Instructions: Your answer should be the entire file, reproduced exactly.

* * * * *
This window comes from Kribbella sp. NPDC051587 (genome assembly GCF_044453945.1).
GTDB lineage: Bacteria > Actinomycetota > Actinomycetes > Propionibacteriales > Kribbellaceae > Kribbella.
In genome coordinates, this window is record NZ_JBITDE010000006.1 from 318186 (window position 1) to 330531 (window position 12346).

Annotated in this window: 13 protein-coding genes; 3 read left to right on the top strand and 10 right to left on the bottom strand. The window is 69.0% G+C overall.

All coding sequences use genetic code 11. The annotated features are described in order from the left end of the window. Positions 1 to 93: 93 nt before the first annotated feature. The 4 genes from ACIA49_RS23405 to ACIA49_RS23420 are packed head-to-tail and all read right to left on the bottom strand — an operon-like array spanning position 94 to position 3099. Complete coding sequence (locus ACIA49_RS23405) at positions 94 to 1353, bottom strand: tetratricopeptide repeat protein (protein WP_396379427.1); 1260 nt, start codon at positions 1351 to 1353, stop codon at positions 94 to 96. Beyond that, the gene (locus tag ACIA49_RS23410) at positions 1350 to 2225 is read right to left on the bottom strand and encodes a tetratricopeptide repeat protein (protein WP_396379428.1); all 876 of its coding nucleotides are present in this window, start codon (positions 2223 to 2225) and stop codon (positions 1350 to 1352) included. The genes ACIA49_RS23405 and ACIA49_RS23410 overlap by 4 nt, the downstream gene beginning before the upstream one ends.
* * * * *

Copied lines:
This window comes from Kribbella sp. NPDC051587 (genome assembly GCF_044453945.1).
GTDB lineage: Bacteria > Actinomycetota > Actinomycetes > Propionibacteriales > Kribbellaceae > Kribbella.
In genome coordinates, this window is record NZ_JBITDE010000006.1 from 318186 (window position 1) to 330531 (window position 12346).

Annotated in this window: 13 protein-coding genes; 3 read left to right on the top strand and 10 right to left on the bottom strand. The window is 69.0% G+C overall.

All coding sequences use genetic code 11. The annotated features are described in order from the left end of the window. Positions 1 to 93: 93 nt before the first annotated feature. The 4 genes from ACIA49_RS23405 to ACIA49_RS23420 are packed head-to-tail and all read right to left on the bottom strand — an operon-like array spanning position 94 to position 3099. Complete coding sequence (locus ACIA49_RS23405) at positions 94 to 1353, bottom strand: tetratricopeptide repeat protein (protein WP_396379427.1); 1260 nt, start codon at positions 1351 to 1353, stop codon at positions 94 to 96. Beyond that, the gene (locus tag ACIA49_RS23410) at positions 1350 to 2225 is read right to left on the bottom strand and encodes a tetratricopeptide repeat protein (protein WP_396379428.1); all 876 of its coding nucleotides are present in this window, start codon (positions 2223 to 2225) and stop codon (positions 1350 to 1352) included. The genes ACIA49_RS23405 and ACIA49_RS23410 overlap by 4 nt, the downstream gene beginning before the upstream one ends.